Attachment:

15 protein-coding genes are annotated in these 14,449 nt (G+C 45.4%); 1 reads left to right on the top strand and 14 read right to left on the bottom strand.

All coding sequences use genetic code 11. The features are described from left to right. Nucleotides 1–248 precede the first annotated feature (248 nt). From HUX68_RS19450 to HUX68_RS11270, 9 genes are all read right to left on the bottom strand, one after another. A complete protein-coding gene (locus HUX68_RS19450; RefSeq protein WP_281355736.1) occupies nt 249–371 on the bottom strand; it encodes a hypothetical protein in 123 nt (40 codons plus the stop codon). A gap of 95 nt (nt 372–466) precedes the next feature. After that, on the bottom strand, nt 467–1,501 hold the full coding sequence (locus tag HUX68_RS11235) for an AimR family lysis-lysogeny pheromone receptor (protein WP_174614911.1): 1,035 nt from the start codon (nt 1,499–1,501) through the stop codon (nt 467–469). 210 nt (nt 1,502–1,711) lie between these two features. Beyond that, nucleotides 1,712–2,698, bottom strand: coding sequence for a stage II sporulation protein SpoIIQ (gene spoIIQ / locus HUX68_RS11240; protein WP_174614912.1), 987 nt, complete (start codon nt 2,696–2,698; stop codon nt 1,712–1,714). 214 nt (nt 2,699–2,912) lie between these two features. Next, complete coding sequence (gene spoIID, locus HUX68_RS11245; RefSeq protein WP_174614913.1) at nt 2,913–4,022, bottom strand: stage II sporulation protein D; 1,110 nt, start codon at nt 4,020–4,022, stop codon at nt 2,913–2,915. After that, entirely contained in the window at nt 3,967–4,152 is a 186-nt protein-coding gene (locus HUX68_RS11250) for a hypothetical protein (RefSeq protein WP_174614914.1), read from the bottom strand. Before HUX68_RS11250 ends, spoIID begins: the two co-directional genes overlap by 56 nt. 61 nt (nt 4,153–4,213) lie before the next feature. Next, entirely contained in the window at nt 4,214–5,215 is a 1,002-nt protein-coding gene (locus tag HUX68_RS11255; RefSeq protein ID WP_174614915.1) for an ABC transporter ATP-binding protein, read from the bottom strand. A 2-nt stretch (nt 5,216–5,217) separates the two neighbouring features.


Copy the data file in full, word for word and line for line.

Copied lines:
15 protein-coding genes are annotated in these 14,449 nt (G+C 45.4%); 1 reads left to right on the top strand and 14 read right to left on the bottom strand.

All coding sequences use genetic code 11. The features are described from left to right. Nucleotides 1–248 precede the first annotated feature (248 nt). From HUX68_RS19450 to HUX68_RS11270, 9 genes are all read right to left on the bottom strand, one after another. A complete protein-coding gene (locus HUX68_RS19450; RefSeq protein WP_281355736.1) occupies nt 249–371 on the bottom strand; it encodes a hypothetical protein in 123 nt (40 codons plus the stop codon). A gap of 95 nt (nt 372–466) precedes the next feature. After that, on the bottom strand, nt 467–1,501 hold the full coding sequence (locus tag HUX68_RS11235) for an AimR family lysis-lysogeny pheromone receptor (protein WP_174614911.1): 1,035 nt from the start codon (nt 1,499–1,501) through the stop codon (nt 467–469). 210 nt (nt 1,502–1,711) lie between these two features. Beyond that, nucleotides 1,712–2,698, bottom strand: coding sequence for a stage II sporulation protein SpoIIQ (gene spoIIQ / locus HUX68_RS11240; protein WP_174614912.1), 987 nt, complete (start codon nt 2,696–2,698; stop codon nt 1,712–1,714). 214 nt (nt 2,699–2,912) lie between these two features. Next, complete coding sequence (gene spoIID, locus HUX68_RS11245; RefSeq protein WP_174614913.1) at nt 2,913–4,022, bottom strand: stage II sporulation protein D; 1,110 nt, start codon at nt 4,020–4,022, stop codon at nt 2,913–2,915. After that, entirely contained in the window at nt 3,967–4,152 is a 186-nt protein-coding gene (locus HUX68_RS11250) for a hypothetical protein (RefSeq protein WP_174614914.1), read from the bottom strand. Before HUX68_RS11250 ends, spoIID begins: the two co-directional genes overlap by 56 nt. 61 nt (nt 4,153–4,213) lie before the next feature. Next, entirely contained in the window at nt 4,214–5,215 is a 1,002-nt protein-coding gene (locus tag HUX68_RS11255; RefSeq protein ID WP_174614915.1) for an ABC transporter ATP-binding protein, read from the bottom strand. A 2-nt stretch (nt 5,216–5,217) separates the two neighbouring features.